You are using an outdated browser.
Please upgrade your browser
and improve your visit to our site.
Skip Navigation

The Fed Should Reconsider When It Will Raise Interest Rates

Getty Images/Chip Somodevilla

On Friday morning, the Labor Department released the December jobs report and the topline numbers look like great news. The economy added 252,000 jobs last month. The November and October numbers were revised up by 32,000 and 18,000 respectively. The unemployment rate dropped to 5.6 percent.

Sounds good, right? Well there is one glaring, ominous hole: wages actually fell 0.2 percent last month. And wage growth in November, which the Labor Department originally reported was 0.4 percent, was revised down to 0.2 percent. In other words, slack in the labor market is rapidly disappearing but wages aren’t growing.

As Michelle Jamisko points out in Bloomberg, the drop in wages is partially due to the influx in seasonal workers that companies use in December for the holiday season. Those workers are generally inexperienced and paid less than full-time staff and that reduces wage growth. But the fact remains: the economy added nearly three million jobs in 2014 and yet wages grew just 1.7 percent.

The challenge for policymakers is how to change that so workers can share in the recovery. Given the disagreements between Democrats and Republicans on how to address that problem, Congress isn’t likely to pass any legislation that will help workers anytime soon, such as an increase in the minimum wage. That leaves the fate of workers in the hands of the Federal Reserve and its chair, Janet Yellen. The Fed cut rates to zero in 2009 as the financial crisis struck to encourage businesses to invest and consumers to spend money. But as the economy recovers and we near full employment, the Fed will tighten policies to prevent inflation from flaring up. In October, it ended its large-scale asset purchase program—known as quantitative easing—and it is expected to raise interest rates this summer. But given the lack of real wage growth in the economy, it’s time to rethink that timetable.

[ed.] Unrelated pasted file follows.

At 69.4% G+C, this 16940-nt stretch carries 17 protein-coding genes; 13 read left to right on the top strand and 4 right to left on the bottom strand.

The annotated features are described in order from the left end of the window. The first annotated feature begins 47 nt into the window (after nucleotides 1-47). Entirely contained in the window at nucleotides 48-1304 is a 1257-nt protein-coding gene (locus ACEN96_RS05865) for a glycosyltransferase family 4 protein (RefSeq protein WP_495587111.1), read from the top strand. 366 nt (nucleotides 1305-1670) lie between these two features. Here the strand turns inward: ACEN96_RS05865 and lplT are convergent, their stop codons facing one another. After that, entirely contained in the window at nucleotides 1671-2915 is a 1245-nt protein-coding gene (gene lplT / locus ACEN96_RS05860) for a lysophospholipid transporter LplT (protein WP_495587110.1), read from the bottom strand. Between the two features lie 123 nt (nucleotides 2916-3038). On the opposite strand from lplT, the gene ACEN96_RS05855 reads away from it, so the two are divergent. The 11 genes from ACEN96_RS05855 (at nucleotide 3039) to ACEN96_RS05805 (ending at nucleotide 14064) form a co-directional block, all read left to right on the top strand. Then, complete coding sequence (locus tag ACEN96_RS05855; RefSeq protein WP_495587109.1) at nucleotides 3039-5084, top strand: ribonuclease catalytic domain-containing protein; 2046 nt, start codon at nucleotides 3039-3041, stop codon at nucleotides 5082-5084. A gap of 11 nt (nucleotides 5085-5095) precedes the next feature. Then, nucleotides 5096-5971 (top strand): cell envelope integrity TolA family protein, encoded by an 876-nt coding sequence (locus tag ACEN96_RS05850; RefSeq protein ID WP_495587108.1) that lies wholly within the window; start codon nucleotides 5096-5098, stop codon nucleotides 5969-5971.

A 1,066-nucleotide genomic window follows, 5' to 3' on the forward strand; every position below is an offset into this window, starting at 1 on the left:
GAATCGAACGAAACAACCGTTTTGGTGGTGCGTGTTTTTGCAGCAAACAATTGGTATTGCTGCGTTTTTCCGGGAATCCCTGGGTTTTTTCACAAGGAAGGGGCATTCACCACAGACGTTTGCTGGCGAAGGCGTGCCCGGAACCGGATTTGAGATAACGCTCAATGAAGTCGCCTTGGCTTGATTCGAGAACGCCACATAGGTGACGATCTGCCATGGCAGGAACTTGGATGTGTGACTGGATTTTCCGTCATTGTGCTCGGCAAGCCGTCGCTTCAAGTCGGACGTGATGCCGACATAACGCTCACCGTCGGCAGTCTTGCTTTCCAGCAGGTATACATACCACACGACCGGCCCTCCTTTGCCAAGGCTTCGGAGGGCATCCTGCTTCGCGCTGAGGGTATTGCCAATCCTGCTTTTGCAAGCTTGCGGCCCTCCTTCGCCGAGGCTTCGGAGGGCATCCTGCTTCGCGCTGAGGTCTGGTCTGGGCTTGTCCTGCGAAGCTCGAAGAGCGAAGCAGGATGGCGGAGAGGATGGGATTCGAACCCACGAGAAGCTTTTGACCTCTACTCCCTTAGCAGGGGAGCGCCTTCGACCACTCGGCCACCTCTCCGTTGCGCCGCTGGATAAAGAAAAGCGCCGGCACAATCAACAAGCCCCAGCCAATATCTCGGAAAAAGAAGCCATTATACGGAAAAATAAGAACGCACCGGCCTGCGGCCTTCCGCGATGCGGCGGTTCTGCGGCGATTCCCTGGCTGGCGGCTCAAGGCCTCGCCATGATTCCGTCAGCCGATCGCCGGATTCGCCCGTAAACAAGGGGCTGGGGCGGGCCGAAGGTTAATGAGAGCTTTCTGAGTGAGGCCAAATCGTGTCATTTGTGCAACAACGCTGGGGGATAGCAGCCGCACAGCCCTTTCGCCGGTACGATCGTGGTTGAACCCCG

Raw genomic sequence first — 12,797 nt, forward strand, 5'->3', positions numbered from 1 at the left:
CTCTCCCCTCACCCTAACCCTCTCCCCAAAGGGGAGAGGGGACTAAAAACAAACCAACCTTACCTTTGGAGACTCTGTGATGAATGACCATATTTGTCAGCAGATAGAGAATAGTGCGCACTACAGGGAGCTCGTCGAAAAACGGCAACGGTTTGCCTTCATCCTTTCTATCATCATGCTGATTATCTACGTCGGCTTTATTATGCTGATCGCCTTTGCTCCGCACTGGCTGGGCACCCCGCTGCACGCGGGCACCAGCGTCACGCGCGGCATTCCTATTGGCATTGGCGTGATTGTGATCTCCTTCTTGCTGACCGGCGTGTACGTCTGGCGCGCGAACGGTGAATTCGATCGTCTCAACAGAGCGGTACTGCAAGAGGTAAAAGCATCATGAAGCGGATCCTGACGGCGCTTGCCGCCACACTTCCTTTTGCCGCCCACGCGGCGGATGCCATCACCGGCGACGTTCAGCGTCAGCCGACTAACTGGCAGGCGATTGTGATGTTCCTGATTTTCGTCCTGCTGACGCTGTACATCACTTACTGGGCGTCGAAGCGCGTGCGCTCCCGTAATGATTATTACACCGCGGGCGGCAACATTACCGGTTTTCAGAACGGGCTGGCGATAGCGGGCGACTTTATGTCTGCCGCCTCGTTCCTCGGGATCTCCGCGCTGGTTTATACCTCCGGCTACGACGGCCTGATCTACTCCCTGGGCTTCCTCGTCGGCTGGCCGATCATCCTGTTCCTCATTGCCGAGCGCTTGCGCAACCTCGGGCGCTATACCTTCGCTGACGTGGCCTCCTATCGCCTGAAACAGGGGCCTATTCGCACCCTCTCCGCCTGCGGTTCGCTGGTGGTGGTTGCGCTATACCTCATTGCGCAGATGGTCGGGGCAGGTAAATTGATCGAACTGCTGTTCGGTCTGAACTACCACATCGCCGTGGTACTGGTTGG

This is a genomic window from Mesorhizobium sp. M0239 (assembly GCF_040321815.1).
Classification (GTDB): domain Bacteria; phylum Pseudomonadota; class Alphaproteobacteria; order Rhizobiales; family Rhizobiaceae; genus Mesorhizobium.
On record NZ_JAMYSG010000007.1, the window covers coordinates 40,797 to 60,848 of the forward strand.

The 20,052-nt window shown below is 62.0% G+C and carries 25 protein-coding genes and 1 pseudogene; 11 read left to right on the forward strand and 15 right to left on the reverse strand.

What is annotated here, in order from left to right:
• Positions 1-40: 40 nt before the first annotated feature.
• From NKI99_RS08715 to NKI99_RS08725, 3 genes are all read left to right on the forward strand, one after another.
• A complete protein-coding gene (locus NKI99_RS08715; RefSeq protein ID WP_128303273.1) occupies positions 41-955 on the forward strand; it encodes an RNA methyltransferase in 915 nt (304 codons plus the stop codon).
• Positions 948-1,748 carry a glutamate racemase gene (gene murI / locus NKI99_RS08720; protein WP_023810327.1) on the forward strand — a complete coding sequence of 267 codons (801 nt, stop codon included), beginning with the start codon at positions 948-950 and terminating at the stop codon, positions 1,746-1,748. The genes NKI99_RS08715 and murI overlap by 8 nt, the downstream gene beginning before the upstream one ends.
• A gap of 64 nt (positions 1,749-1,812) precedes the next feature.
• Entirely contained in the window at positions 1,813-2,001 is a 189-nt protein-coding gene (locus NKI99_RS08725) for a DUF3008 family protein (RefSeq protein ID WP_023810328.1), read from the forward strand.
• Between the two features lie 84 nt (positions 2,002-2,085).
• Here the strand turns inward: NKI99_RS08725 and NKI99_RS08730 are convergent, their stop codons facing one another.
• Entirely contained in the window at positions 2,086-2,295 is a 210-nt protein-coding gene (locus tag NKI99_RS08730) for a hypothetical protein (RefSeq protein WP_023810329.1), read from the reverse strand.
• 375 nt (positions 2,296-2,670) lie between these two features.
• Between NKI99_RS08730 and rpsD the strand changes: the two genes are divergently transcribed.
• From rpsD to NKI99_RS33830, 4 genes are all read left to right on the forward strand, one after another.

There are few signs that the recovery is putting upward pressure on inflation. The PCE price index—the Fed’s favorite measure of inflation—rose just 1.2 percent from November 2013 to November 2014, the latest available data. That understates inflation a bit, because it includes changes in oil prices, which have plummeted over the past six months. Core PCE, which excludes and energy prices and provides a more stable measure of inflation, rose 1.4 percent in the same time span. In other words, the improving economic situation hasn’t caused a corresponding increase in prices—at least not yet.

Inflation hawks are worried about the “not yet” part. They think that if the Fed does not raise rates in anticipation of inflation, inflation will rise well above the Fed’s 2 percent target. To an extent, they’re right. If the Fed waits too long, inflation will probably rise above 2 percent. But they’re wrong to be fearful of it. The fact is there is a balance between raising rates too late and inflation rising and raising them too early and prematurely choking off the recovery. As the economy continues to recover and wage growth doesn’t appear, it’s clear that economists aren’t sure where that balancing point is. The Federal Reserve, for instance, defines full employment as when the unemployment rate is around 5.3-5.5 percent. Yet, we’ve just about hit that point and wages aren’t growing. Inflation is still muted.

Here’s another thought: Maybe economists don’t actually know what the unemployment rate is at full employment—and thus don’t know when exactly to raise rates to avoid higher inflation. In 2000, for instance, the unemployment rate fell below 4 percent and inflation didn’t explode upwards. In fact, the late 1990s were the only period where average Americans have seen their wages rise over the past few decades. If we want that wage growth to return, the Federal Reserve board—and especially the inflation hawks on it—should reconsider what the economy looks like at full employment and whether we’re actually close enough to it now that it’s worth raising rates.